Welcome to Lisbon, I thought to myself, uncorking the bottle of wine that was put out to welcome me together with a basket of fruit and a jar of delicious tomato jam.
Hip Lisbon combines history and modernity
‘Hip’ is not always ment positively. So I was perparred for the worst when I read the first lines of the editorial in The Jerusalem Post… Are they sarcastic? Don’t they like Lisbon?
We have close friends in Israel and don’t want them to get the feeling that Lisbon is over hyped – that the hot air in the balloon will cool down before they have visited us.
My fear was no less when I saw the picture that followed the story. Maybe the worst photo of Ponte 25 de Abril I’ve seen… quite an achievement considering the quality of the camera we all have in our cell phones.
After 2 minutes reading I forgot all my worries.
I was drawn into Gil Zohar’s vivid description of Lisbon. Through the historical highlights and facts – which most media mention (the earthquake, Vasco da Gamba, the Portuguese Empire etc.) – he manage to ‘sell’ all the main attractions without the use of a single photo.
But it’s Pedro IV Square, popularly known as the Rossio, which brought me to tears. The square, once the headquarters of the Inquisition where heretics were burned at the stake for Judaizing, includes a monument to the Lisbon Massacre.
Here on April 19-21, 1506, a mob of local Catholics and foreign sailors whose ships were anchored in the Tagus, tortured and killed hundreds of Conversos – Jews forcibly baptized in 1496 – who they accused of clandestinely practicing Judaism.
And then, unlike all other travel stories we’ve read so far, he goes one step further and highlights – for obvious reasons 😉 – the Jewish background to some of the most popular sights and parts of town that is our daily life.
Of course we know that the Jews were here – but mostly from the history of the Portuguese Kitchen – especially the Alheira de Mirandela that was created by the Jewish as part of an elaborate decoy to trick the Portuguese Inquisition into thinking they were Christian.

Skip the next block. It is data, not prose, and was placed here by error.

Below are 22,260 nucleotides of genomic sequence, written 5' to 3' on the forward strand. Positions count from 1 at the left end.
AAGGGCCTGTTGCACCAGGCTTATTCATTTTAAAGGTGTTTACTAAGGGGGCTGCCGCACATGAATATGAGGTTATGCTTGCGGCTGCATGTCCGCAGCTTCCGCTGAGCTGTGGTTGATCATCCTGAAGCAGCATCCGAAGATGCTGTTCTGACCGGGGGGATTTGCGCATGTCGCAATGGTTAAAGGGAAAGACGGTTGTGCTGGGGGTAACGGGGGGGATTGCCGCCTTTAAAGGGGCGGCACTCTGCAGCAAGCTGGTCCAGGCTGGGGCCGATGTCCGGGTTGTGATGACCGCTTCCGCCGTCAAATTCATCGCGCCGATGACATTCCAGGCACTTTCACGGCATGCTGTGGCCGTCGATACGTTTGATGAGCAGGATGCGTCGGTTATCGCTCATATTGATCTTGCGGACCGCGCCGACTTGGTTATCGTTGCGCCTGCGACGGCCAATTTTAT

Now I will always think about the massacra from 1506 when I cross Rossio.
And when we cross Marques de Pombal I will always think about how Sebastião de Melo achieved what his colleague Haussmann achieved a century later in Paris
Erecting gallows to discourage looters, prime minister Sebastião de Melo (better known as the Marquess of Pombal), famously ordered, “Bury the dead and heal the living.”
The marquess reconstructed Lisbon based on the urban planning ideals of the Enlightenment. As Baron Haussmann achieved in Paris a century later, the marquess’s legacy of replacing the medieval city’s ramshackle byways with broad avenues and squares is what has made Lisbon such a jewel today.
I don’t know how many travel inspirational Lisbon stories I’ve read the last 2 years in medias from all over the world
At least 300 – maybe more.
Why did it take me so long time to find a story about a part of Lisbon’s history that obviously has had big impact on not only many of the touristic sights, but also the whole City. Is it because of bad journalism?
Or has it something to do t´with the Jews – after all Richard Zimler’s bestselling novel The Last Kabbalist was initially rejected by 24 American publishers befor it got published.
Or maybe it’s a combination.
Any way – after reading the Lisbon story in The Jerusalem Post I’m going to revisit a lot of places in Lisbon.
But first I have to read The Last Kabbalist of Lisbon.
Read Gil Zohar’s story in The Jerusalem Post here